Dev Chats is back for season two! This is a series where I speak to an awesome developer or techie every week or so. You can read more here. Let me know if you know someone awesome I should chat to next.
Hi! I’m Daniele and I am a Senior Partner Engineer at Twitter. I work in the Data Enterprise Solutions team to help our customers power their business at scale using real-time and historical social data.
When I was 8, my cousins lived close by. One of them had a Commodore 64 which we used to play with. Anyone with a Commodore 64 fetish will remember the fuzzy colors from any loading screen – simply watching that would have made my day.
Another of my cousins had a Philips MSX VG-8020. Despite being a much more powerful machine, this computer didn't enjoy the same popularity as the Commodore 64. (Fairly, back in the days, it was dubbed "the poor man's Commodore"). MSX was a platform developed by Microsoft, so it would ship with a fairly standard implementation of BASIC – the same you would find in the first PCs. This would theoretically allow you to write a BASIC program for an Intel 8088 and run it seamlessly on the Z80 processor you would find inside the MSX.
The MSX is probably the first computer that made me realize I wanted to build things. I remember staring at its blue screen and typing what in my mind would be my first computer program:
"Draw: watch face"
To which the poor BASIC interpreter would hopelessly reply:
The computer came with an interesting BASIC manual; after my cousins were done playing Gunfright on the MSX, I would reset it so I could summon BASIC and try to type a few lines of code. Running the finished code would be the most rewarding feeling; I think that's when I discovered my passion. I would think of my cousins as the people in front of the screen. I wanted to be the person behind the screen. (I was a weird kid, I know.)
But I think the true deus ex machina behind my passion is my dad. He nudged me towards software development probably without both of us ever realizing that our common interest would later determine my career. As a power plant supervisor, he would monitor the generator's vitals and operate on their settings directly from a computer screen. His work computers would be equipped with apps like Lotus Symphony, which contained a quite sophisticated automation macro and formulas environment. Being the inquisitive tinkerer he is, I think he immediately became intrigued by that software and its infinite applications. By 1994, we had our first PC – A fast, shiny, (almost) new Intel 80386. Officially, that was my first communion gift. We knew that was my dad's gift to himself. He would use Microsoft Excel for Windows 3.1 and the aforementioned Lotus Symphony to compute many aspects of his life – including his shift roster and his retirement plan projections. He would even devise a set of complex macros that would run overnight to generate lottery numbers likely to win (he did win at times.)
When he brought that computer home and placed it on our living room table, he would finish his installation by posting a sticky note over the computer's case. The note would read:
ABSOLUTELY DO NOT TYPE FOR ANY REASON:
Sadly, I ran them all, wiping all of his precious work. To this day, we still don't talk about that incident.
Juggling client interactions with coding is definitely trickiest part of my job. Many companies do not have a clear separation between inward- and outward-facing duties. My best approach has been to ruthlessly block my calendar to have at least 20-30% of my time dedicated to internal tasks, including building products and writing documentation, when that would make sense. Throughout the end of any given quarter, my time would skew almost exclusively towards client interactions, so I could help the Sales organization by providing solutions, architectural blueprints and technical guidance almost in real time.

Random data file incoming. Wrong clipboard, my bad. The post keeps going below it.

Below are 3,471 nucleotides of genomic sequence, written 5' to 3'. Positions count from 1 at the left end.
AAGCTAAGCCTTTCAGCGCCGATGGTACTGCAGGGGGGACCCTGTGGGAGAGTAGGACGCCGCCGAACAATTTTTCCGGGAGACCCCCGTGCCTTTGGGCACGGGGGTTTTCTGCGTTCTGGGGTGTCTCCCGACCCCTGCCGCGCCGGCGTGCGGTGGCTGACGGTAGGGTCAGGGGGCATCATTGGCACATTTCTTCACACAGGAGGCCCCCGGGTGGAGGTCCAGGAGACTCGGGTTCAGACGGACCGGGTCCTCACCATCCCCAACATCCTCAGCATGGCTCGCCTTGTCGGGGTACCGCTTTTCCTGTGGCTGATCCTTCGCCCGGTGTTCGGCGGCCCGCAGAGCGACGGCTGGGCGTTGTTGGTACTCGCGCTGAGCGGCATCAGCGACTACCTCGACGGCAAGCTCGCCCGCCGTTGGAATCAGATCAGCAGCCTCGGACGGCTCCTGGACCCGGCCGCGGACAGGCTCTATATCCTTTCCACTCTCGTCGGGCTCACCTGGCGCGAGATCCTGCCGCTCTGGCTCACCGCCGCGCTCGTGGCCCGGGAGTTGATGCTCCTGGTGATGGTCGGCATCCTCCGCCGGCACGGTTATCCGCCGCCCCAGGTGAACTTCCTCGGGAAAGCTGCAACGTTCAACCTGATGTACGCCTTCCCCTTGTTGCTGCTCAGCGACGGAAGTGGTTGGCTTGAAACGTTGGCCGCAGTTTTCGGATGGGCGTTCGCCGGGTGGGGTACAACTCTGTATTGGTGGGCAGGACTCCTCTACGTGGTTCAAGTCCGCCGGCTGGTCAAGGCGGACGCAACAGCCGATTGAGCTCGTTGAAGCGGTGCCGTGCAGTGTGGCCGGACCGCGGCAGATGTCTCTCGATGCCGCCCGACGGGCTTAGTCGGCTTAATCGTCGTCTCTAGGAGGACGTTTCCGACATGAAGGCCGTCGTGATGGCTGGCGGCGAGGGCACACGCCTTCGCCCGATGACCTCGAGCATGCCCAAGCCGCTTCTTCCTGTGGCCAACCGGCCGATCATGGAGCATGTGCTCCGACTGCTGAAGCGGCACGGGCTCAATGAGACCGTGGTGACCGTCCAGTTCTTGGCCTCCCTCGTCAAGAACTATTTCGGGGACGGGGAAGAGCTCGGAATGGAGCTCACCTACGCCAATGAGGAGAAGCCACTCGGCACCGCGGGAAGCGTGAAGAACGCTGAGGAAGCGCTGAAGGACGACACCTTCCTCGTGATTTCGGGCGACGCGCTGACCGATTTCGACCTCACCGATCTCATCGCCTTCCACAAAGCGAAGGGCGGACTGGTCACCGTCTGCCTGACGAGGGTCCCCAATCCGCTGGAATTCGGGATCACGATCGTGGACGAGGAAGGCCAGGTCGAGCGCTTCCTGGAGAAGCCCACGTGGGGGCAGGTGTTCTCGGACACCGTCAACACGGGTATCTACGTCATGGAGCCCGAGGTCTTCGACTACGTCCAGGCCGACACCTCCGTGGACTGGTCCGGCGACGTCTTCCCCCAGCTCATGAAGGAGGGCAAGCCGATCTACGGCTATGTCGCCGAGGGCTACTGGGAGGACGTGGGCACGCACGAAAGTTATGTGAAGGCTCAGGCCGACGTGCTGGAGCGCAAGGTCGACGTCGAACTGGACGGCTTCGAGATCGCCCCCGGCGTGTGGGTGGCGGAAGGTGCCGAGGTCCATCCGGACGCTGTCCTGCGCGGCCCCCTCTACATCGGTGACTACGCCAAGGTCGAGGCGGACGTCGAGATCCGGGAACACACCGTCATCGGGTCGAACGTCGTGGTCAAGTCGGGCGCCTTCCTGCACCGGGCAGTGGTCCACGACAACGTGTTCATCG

There are also times where internal time intertwines with client facing interactions; this is the case when clients require a custom solutions or technical guidance (for example, when I need to review an integration). In this case, I allocate time to chat with my client's developers, and reserve internal time to investigate and prototype solutions or fixed (if there's a bug). This way, my internal time will be sandwiched between two short time windows of external communication – forcing me to prioritize and timebox my technical tasks and to be diligent about updating the client about my progress.
You often work with a lot of non-technical people in your role, how do you find that and what are your tips for an effective working relationship?
I absolutely love working with non-technical people; I find that aspect of my job almost addictive. I have to translate lines of code into real-world examples in English, which is not my first language. It keeps my mind active and it's what makes me so passionate about this role!
The ideal relationship with non-technical people is built on empathy, technical leadership and trust. When non-technical people are involved in a technical project, they may feel overwhelmed by the amount of details they think they won't grasp. It's crucial that you understand the reasons why they feel uneasy about the project, and it's imperative that you acknowledge their feelings. Perhaps they feel their technical background is not as strong as their peers'; or they just need someone to untangle some of the most intricate jargon, and merely act as a translator between code-speaking and language-speaking people. Regardless of the reason, empathy makes all the difference between you as an engineer with a prowess for client interaction, and technical project manager or software engineer.